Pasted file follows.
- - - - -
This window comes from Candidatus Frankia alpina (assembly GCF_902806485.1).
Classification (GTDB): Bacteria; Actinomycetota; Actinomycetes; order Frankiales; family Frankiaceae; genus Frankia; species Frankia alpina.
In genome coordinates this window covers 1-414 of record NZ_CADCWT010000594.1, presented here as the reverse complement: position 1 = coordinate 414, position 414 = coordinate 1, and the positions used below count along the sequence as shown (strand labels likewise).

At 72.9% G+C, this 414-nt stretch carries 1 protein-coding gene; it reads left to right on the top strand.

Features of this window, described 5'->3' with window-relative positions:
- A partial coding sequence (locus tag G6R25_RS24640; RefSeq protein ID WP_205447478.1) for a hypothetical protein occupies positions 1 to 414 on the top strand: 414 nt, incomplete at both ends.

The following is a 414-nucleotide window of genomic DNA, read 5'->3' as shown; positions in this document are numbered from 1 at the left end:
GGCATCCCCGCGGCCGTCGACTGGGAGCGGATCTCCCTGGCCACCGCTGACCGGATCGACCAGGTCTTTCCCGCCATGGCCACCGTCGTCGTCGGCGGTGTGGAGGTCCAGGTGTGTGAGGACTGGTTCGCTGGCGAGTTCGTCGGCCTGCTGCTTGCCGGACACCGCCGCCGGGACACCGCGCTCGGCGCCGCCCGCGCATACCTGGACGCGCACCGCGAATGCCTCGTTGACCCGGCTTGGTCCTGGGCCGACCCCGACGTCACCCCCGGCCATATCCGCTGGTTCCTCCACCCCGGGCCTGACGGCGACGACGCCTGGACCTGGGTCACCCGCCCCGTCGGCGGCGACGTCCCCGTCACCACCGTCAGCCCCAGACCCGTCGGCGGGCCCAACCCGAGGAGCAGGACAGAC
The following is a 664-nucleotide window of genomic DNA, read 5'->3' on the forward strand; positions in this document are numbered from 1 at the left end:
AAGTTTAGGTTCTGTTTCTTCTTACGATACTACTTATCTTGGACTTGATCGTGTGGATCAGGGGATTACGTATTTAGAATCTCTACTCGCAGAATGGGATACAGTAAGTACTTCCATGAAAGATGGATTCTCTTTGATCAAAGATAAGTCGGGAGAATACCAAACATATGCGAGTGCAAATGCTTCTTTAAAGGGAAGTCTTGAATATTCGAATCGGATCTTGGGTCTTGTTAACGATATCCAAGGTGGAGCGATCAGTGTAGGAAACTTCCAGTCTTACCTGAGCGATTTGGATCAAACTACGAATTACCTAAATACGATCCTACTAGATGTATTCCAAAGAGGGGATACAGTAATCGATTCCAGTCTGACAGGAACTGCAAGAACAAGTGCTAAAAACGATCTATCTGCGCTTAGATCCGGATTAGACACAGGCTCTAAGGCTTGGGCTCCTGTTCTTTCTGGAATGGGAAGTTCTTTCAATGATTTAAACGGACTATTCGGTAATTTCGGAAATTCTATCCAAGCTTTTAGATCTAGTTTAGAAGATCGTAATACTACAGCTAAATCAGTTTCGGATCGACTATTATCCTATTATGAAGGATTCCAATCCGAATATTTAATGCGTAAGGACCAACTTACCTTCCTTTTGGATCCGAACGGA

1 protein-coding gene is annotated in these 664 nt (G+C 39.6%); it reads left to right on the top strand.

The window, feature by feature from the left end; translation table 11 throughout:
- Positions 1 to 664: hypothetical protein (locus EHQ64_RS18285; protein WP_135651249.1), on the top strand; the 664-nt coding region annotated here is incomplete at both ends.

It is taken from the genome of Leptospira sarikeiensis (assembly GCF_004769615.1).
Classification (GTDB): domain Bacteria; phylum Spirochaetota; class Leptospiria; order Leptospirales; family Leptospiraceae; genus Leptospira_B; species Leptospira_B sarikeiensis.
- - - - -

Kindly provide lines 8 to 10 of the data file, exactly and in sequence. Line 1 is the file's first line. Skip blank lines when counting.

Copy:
GGCATCCCCGCGGCCGTCGACTGGGAGCGGATCTCCCTGGCCACCGCTGACCGGATCGACCAGGTCTTTCCCGCCATGGCCACCGTCGTCGTCGGCGGTGTGGAGGTCCAGGTGTGTGAGGACTGGTTCGCTGGCGAGTTCGTCGGCCTGCTGCTTGCCGGACACCGCCGCCGGGACACCGCGCTCGGCGCCGCCCGCGCATACCTGGACGCGCACCGCGAATGCCTCGTTGACCCGGCTTGGTCCTGGGCCGACCCCGACGTCACCCCCGGCCATATCCGCTGGTTCCTCCACCCCGGGCCTGACGGCGACGACGCCTGGACCTGGGTCACCCGCCCCGTCGGCGGCGACGTCCCCGTCACCACCGTCAGCCCCAGACCCGTCGGCGGGCCCAACCCGAGGAGCAGGACAGAC
The following is a 664-nucleotide window of genomic DNA, read 5'->3' on the forward strand; positions in this document are numbered from 1 at the left end:
AAGTTTAGGTTCTGTTTCTTCTTACGATACTACTTATCTTGGACTTGATCGTGTGGATCAGGGGATTACGTATTTAGAATCTCTACTCGCAGAATGGGATACAGTAAGTACTTCCATGAAAGATGGATTCTCTTTGATCAAAGATAAGTCGGGAGAATACCAAACATATGCGAGTGCAAATGCTTCTTTAAAGGGAAGTCTTGAATATTCGAATCGGATCTTGGGTCTTGTTAACGATATCCAAGGTGGAGCGATCAGTGTAGGAAACTTCCAGTCTTACCTGAGCGATTTGGATCAAACTACGAATTACCTAAATACGATCCTACTAGATGTATTCCAAAGAGGGGATACAGTAATCGATTCCAGTCTGACAGGAACTGCAAGAACAAGTGCTAAAAACGATCTATCTGCGCTTAGATCCGGATTAGACACAGGCTCTAAGGCTTGGGCTCCTGTTCTTTCTGGAATGGGAAGTTCTTTCAATGATTTAAACGGACTATTCGGTAATTTCGGAAATTCTATCCAAGCTTTTAGATCTAGTTTAGAAGATCGTAATACTACAGCTAAATCAGTTTCGGATCGACTATTATCCTATTATGAAGGATTCCAATCCGAATATTTAATGCGTAAGGACCAACTTACCTTCCTTTTGGATCCGAACGGA